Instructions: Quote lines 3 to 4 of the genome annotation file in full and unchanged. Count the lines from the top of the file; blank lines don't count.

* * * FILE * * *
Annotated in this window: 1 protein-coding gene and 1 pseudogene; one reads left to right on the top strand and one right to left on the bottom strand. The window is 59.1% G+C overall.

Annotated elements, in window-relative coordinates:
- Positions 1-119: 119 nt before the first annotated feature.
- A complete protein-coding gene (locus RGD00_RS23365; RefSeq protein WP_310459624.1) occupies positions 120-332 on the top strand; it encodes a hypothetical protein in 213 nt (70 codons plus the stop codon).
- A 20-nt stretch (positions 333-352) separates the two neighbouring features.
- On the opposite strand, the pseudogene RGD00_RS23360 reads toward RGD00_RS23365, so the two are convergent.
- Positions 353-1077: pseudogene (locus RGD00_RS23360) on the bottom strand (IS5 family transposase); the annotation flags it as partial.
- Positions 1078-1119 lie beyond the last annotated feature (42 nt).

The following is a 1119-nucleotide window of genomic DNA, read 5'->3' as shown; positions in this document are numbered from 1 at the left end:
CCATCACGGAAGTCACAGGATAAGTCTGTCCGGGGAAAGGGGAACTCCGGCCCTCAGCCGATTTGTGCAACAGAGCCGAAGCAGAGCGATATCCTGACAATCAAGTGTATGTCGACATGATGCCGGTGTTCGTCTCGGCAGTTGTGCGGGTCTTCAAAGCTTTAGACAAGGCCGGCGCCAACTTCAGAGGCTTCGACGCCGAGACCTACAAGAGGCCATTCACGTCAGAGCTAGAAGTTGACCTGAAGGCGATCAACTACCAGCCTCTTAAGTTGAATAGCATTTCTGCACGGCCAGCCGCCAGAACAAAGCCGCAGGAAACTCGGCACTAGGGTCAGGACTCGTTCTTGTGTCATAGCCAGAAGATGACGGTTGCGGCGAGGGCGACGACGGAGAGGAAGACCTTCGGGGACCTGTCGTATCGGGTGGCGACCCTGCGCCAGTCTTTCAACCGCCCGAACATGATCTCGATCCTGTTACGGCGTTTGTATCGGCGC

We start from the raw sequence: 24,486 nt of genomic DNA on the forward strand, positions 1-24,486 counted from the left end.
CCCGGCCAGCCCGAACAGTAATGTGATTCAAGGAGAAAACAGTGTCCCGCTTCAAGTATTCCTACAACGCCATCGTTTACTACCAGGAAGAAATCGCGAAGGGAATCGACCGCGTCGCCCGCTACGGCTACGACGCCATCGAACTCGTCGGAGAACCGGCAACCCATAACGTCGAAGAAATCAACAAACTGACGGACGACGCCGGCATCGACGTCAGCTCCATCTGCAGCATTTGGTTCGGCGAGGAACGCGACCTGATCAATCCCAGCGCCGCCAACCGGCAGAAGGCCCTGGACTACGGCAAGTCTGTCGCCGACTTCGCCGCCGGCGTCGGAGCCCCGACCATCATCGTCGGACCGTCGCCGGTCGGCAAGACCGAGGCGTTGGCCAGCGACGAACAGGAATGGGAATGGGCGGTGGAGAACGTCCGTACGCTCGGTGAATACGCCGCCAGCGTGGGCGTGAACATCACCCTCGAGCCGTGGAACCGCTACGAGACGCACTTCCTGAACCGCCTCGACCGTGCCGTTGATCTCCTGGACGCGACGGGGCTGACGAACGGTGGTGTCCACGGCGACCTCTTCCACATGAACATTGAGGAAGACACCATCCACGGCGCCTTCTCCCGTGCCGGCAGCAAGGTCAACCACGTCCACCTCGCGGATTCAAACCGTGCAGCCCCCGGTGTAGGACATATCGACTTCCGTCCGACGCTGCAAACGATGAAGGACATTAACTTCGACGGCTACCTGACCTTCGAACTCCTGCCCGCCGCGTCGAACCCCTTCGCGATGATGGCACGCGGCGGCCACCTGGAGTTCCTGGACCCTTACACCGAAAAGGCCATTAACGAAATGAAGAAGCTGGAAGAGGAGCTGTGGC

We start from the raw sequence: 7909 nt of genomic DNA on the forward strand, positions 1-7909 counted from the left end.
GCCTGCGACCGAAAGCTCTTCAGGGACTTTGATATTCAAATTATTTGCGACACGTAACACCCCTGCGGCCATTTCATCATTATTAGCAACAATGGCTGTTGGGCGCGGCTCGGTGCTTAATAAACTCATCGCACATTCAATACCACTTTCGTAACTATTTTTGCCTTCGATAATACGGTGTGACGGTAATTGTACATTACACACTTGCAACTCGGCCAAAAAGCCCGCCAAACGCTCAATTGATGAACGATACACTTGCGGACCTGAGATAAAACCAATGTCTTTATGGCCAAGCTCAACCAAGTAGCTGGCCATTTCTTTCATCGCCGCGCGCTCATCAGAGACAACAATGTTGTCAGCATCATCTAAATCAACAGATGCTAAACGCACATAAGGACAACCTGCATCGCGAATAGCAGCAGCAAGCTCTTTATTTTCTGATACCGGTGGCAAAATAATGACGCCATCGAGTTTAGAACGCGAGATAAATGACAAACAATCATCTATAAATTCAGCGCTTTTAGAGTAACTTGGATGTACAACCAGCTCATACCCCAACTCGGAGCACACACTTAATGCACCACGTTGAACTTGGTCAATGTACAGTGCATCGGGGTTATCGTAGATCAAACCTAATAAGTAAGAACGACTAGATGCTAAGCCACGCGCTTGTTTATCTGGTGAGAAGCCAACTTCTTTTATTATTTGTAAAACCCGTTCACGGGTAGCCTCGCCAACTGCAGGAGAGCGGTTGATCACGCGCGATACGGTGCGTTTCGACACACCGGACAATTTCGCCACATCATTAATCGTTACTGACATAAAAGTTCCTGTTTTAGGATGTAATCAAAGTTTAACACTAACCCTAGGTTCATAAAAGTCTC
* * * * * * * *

- Positions 1-119: 119 nt before the first annotated feature.
- A complete protein-coding gene (locus RGD00_RS23365; RefSeq protein WP_310459624.1) occupies positions 120-332 on the top strand; it encodes a hypothetical protein in 213 nt (70 codons plus the stop codon).